Soup ‘n’ Groux

Soup and Groux
Soup and Groux

Bleedin’ wet and windy here today in Co. Meath, it hasn’t stopped for the last five days really! Even if Monday was erringly warm as I drove back from Dublin at 10:30 pm with 16c showing on the dashboard, temperatures are sliding back down to its seasonnal self. Time for a nice warming soup and a little something very few of you might know, “The Groux” ( to be pronounced like the loveable-despicable character “Gru”), a traditionnal buckwheat-like bread from north Brittany, oven cooked like polenta and then fried in butter, this time, I decided to bake them mixed with Gruyere cheese, looking like soft savoury biscotti … “Simples”!…Anyhoo, here it goes…

Pumpkin and Celeriac
Pumpkin and Celeriac

I had a small pumpkin I needed to use as well as a small celeriac from the “Honest Farm” down the road. Simply peel them, remove the seeds of the pumpkin and chopp them into 1 inch cubes…

Cubed roots
Cubed roots

In a hot olive oiled pan, fry with Guérande Sea salt ( or any good sea salt), a chopped onion and a clove of garlic. Once the lot has sweated nicely, cover with water and let it simmer for an hour with a sprig of rosemary… Once cooked and reduce, blend it with the hand blender and set aside…

“Groux Recipe”

You’ll need:

  • 200g of buckwheat flour
  • 1 egg
  • 1 tsp of baking powder
  • 20cl of milk
  • 150 g of Gruyere or Comté ( or a nice farmhouse cheddar)

How to:

Mix the flour and the egg together with the baking powder; stir well while adding the milk. It shouldn’t be too thick like a bread dough or too thin like a batter. Rest the dough in the fridge for an hour if you can…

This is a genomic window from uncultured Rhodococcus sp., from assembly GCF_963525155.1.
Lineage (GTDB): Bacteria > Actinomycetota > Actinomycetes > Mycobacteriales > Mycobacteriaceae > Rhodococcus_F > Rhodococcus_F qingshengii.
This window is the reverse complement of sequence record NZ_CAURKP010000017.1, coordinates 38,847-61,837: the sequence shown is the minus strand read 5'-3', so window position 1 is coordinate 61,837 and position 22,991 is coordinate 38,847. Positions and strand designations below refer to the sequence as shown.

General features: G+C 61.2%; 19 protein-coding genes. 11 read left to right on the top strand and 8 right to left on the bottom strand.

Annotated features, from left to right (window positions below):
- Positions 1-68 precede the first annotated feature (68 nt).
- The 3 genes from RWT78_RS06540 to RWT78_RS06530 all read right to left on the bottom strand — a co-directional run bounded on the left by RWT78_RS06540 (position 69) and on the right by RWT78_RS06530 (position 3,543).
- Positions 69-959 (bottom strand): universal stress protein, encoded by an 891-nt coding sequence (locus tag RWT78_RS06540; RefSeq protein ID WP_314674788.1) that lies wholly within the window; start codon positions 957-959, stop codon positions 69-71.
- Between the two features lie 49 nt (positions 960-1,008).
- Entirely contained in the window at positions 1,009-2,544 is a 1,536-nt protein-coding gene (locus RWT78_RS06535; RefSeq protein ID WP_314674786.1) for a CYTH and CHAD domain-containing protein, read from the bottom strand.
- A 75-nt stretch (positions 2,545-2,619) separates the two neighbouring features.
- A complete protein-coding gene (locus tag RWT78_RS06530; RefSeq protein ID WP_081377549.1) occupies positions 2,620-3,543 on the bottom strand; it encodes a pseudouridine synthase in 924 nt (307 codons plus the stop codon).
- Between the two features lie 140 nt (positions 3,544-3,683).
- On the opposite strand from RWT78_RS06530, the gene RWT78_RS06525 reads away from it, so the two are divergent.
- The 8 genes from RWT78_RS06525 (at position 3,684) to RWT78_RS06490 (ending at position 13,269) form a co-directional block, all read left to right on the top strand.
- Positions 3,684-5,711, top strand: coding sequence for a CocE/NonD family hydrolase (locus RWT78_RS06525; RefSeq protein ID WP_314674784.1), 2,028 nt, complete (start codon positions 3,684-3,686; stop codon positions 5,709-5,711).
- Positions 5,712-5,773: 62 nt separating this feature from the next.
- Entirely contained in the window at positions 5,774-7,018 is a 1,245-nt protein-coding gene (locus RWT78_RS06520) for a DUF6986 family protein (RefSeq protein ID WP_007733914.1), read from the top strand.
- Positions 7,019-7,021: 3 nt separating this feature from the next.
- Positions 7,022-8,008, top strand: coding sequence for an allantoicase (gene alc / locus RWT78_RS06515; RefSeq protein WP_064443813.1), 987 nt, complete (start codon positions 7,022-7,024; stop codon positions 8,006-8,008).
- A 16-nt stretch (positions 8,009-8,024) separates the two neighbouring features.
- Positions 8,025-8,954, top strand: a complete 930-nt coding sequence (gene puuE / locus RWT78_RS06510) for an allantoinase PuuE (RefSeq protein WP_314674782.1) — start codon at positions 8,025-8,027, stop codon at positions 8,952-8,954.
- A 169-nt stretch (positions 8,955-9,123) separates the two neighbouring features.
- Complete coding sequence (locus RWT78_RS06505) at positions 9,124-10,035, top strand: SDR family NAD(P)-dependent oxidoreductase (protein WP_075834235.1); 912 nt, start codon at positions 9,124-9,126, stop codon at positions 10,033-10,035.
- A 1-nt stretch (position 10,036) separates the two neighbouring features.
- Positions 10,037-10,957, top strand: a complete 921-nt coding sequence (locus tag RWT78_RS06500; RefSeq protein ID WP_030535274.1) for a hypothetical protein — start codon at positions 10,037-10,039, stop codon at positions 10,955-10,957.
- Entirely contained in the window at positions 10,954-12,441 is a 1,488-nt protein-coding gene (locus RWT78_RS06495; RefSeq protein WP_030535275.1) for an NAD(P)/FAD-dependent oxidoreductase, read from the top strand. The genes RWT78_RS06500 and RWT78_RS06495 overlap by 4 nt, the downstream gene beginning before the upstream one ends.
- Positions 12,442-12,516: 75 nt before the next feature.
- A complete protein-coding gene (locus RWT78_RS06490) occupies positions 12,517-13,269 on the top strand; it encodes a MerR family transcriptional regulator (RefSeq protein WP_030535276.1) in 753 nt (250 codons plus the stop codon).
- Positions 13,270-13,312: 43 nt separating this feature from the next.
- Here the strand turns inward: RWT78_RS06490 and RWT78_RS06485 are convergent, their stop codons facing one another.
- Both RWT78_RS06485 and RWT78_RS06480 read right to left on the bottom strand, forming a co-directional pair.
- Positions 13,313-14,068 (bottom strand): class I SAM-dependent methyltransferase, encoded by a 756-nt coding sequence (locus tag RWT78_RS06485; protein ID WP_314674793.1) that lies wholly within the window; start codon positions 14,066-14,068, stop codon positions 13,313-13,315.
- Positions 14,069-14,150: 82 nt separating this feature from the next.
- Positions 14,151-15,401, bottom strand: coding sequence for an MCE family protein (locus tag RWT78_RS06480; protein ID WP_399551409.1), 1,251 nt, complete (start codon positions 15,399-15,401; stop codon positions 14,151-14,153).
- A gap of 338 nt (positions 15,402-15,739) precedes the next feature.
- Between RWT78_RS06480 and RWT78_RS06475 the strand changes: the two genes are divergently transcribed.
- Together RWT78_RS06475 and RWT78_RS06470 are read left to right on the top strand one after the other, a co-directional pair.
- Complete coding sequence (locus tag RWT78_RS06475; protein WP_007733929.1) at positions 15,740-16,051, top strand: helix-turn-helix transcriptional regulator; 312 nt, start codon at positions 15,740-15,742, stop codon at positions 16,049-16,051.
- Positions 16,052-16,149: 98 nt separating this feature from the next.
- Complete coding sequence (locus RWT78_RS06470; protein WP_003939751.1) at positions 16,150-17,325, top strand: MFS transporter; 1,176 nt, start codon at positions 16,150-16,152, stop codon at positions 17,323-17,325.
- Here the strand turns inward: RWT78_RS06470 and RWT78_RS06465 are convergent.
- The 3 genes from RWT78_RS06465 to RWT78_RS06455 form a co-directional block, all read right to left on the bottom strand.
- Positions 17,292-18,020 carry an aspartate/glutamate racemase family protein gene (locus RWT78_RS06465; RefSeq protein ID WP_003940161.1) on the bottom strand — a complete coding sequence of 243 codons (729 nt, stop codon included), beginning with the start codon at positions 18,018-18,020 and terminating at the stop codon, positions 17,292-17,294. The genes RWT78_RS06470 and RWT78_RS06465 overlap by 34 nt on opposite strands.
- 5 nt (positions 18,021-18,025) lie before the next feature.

The dough
The dough

I selected Gruyere for this recipe, as it reacts very well to baking and has the right amount of balance to detach itself from the earthy flavours of buckwheat without over powering it either…

“Gru-yere” Haha…

Grate 150g into the mix, and pour in a square buttered and floured dish. Bake at 200c for at least 30 minutes, probably 40. Check with a skewer or a small knife as it should come out clean.

Cheese it up
Cheese it up

It should come out slightly risen, eventhough it doesn’t really matter. You can add a bit more baking powder if you wish, or even let the dough rest all night, the bread will only taste nicer…

Groux ready to cut
Groux ready to cut

To add a little zing to the whole thing, I finely chopped a small red cabbage and mixed it with 3tbsp of olive oil, a squeezed lime, 1 tsp of honey and a large tbsp of natural youghurt. I had a bit of rocket remaining would you believe, so it did great for contrast.

Red Cabbage and Rocket
Red Cabbage and Rocket

Et voilá, Pumkin and Celeriac soup with cheesy Groux and a red cabbage salad…

9 thoughts on “Soup ‘n’ Groux

    1. You are welcome, thank you! Yes, I found the groux in an old Breton recipe book, quite local to the north/ inland of the peninsula, used like polenta if you wish, then fried. I baked mine with a very positive result.

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